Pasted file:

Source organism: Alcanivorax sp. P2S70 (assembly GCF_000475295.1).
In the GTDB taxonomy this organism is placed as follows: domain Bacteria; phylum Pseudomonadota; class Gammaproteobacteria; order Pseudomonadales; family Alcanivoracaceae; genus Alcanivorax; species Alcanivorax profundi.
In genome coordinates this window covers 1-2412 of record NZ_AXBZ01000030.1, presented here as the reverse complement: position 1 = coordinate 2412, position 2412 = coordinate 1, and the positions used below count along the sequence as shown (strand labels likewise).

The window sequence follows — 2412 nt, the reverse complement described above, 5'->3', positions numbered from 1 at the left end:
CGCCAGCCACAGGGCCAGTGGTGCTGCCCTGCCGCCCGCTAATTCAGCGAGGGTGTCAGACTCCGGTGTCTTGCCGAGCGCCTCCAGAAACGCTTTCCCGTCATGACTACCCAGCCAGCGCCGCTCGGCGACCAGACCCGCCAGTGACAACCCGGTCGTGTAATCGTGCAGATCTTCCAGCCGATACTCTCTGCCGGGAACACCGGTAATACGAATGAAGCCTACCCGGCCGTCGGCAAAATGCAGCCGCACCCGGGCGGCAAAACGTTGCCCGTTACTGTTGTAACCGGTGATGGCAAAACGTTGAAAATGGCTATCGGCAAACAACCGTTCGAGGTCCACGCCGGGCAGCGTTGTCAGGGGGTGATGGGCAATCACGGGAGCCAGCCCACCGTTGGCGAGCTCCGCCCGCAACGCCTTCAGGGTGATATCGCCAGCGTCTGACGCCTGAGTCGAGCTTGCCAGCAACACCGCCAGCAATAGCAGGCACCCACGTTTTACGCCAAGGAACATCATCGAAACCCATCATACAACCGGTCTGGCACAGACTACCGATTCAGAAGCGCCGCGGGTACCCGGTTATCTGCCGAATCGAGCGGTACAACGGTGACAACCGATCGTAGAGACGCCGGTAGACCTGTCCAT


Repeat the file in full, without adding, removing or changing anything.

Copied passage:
Source organism: Alcanivorax sp. P2S70 (assembly GCF_000475295.1).
In the GTDB taxonomy this organism is placed as follows: domain Bacteria; phylum Pseudomonadota; class Gammaproteobacteria; order Pseudomonadales; family Alcanivoracaceae; genus Alcanivorax; species Alcanivorax profundi.
In genome coordinates this window covers 1-2412 of record NZ_AXBZ01000030.1, presented here as the reverse complement: position 1 = coordinate 2412, position 2412 = coordinate 1, and the positions used below count along the sequence as shown (strand labels likewise).

The window sequence follows — 2412 nt, the reverse complement described above, 5'->3', positions numbered from 1 at the left end:
CGCCAGCCACAGGGCCAGTGGTGCTGCCCTGCCGCCCGCTAATTCAGCGAGGGTGTCAGACTCCGGTGTCTTGCCGAGCGCCTCCAGAAACGCTTTCCCGTCATGACTACCCAGCCAGCGCCGCTCGGCGACCAGACCCGCCAGTGACAACCCGGTCGTGTAATCGTGCAGATCTTCCAGCCGATACTCTCTGCCGGGAACACCGGTAATACGAATGAAGCCTACCCGGCCGTCGGCAAAATGCAGCCGCACCCGGGCGGCAAAACGTTGCCCGTTACTGTTGTAACCGGTGATGGCAAAACGTTGAAAATGGCTATCGGCAAACAACCGTTCGAGGTCCACGCCGGGCAGCGTTGTCAGGGGGTGATGGGCAATCACGGGAGCCAGCCCACCGTTGGCGAGCTCCGCCCGCAACGCCTTCAGGGTGATATCGCCAGCGTCTGACGCCTGAGTCGAGCTTGCCAGCAACACCGCCAGCAATAGCAGGCACCCACGTTTTACGCCAAGGAACATCATCGAAACCCATCATACAACCGGTCTGGCACAGACTACCGATTCAGAAGCGCCGCGGGTACCCGGTTATCTGCCGAATCGAGCGGTACAACGGTGACAACCGATCGTAGAGACGCCGGTAGACCTGTCCAT